Queer Places:
1409-1413 S 6th St, Louisville, KY 40208
Cave Hill Cemetery Louisville, Jefferson County, Kentucky, USA

Mary Louise Marshall (April 9, 1888 - February 5, 1981) was the founder of the Cabbage Patch Settlement House in Louisville in 1910. Women such as Katherine Pettit of Lexington, who established the Hindman Settlement School in 1902, and Louise Marshall chose reform work over marriage. In the case of Marshall, late in life she characterized her settlement work as “one long love affair.”

Louise Marshall was the daughter of Burwell Keith Marshall and Elizabeth Welsh Veech. Marshall was a member of the Second Presbyterian Church and she founded the Cabbage Patch Settlement House when she was 16 years old.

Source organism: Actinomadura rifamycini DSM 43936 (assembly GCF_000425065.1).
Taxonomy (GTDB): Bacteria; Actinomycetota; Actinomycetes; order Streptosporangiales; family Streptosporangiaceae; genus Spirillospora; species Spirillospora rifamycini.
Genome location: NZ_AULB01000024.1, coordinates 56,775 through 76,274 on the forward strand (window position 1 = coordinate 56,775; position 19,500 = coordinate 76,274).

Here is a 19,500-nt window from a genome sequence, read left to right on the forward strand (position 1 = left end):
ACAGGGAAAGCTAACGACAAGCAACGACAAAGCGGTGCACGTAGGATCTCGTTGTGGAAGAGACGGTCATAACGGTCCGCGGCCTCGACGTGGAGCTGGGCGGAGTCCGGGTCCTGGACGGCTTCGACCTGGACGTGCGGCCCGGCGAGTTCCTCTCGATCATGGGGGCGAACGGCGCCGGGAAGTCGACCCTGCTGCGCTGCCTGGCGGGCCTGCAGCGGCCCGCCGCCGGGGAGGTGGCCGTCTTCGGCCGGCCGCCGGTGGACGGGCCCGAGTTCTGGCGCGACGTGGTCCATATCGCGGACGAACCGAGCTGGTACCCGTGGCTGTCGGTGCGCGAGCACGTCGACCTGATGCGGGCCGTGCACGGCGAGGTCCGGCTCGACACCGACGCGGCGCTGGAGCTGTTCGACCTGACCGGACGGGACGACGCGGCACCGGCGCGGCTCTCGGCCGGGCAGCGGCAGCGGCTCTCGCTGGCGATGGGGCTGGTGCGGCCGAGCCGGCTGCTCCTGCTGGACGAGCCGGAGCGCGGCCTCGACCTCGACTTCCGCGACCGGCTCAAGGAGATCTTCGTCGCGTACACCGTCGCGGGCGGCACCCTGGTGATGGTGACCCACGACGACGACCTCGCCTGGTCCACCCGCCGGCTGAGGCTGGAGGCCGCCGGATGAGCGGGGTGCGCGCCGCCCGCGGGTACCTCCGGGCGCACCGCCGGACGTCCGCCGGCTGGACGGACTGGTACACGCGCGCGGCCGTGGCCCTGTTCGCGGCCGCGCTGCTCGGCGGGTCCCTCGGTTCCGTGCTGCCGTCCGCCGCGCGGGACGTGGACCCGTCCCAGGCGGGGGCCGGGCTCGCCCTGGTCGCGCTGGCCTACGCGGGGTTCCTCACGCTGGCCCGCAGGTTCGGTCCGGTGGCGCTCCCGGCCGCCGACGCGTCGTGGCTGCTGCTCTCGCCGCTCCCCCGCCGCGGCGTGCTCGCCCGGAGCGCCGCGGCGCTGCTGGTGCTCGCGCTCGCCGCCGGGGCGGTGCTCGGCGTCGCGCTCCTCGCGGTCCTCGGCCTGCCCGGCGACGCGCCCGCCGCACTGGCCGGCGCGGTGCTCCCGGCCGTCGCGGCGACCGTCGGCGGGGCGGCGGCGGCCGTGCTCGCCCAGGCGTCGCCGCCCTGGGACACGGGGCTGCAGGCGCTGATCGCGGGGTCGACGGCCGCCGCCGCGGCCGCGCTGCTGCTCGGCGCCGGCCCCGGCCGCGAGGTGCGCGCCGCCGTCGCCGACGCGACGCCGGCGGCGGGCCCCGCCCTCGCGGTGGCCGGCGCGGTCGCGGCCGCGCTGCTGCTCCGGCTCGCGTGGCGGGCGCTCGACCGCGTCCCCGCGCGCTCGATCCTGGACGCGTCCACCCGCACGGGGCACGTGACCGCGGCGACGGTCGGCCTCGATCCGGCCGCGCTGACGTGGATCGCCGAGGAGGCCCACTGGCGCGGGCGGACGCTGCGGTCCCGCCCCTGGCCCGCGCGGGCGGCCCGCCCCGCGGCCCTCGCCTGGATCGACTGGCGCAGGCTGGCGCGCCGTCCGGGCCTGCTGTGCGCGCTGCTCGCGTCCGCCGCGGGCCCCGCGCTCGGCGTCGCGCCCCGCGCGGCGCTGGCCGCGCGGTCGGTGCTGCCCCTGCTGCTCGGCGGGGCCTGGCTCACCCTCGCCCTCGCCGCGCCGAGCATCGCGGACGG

The Cabbage Patch area of Louisville was well known throughout the English-speaking world at the beginning of the twentieth century, thanks to the best-selling book Mrs. Wiggs of the Cabbage Patch (1901) by Louisville author Alice Hegan Rice. The book, set at the turn of the century, is a simple and somewhat sentimental story of a poor but cheerful widow who lived with her five children in a small cottage adjacent to railroad racks. The family overcame all sorts of hardships, aided by a wealthy young woman who spent much of her time helping the poor. It was there that Louise Marshall chose to open the Cabbage Parch Settlement House in 1910 that focused on the specific needs of the residents. The facility was first located at 1461 S Ninth St and then at 1409-1413 S 6th St. Marshall described the surroundings as "a section where there were truck gardens and there were people from the L & N shops who lived around them. The truck gardeners raised cabbages." In truth, most shop people lived in Limerick, north of the Patch. Rice's fictional description coincided with Marshall's: "It was not a real cabbage patch, but a queer neighborhood, where ramshackle cottages played hop-scotch over the railroad tracks. Thera were no streets, so when a new home was built the owner faced it any way his fancy prompted. Mr. Bagby's grocery, it is true, conformed to convention, and presented a solid front to the railroad track, but Miss Hazy's cottage shied off sidewise into the Wiggses' yard, as if it were afraid of the big freight-trains that went thundering past so many times a day."

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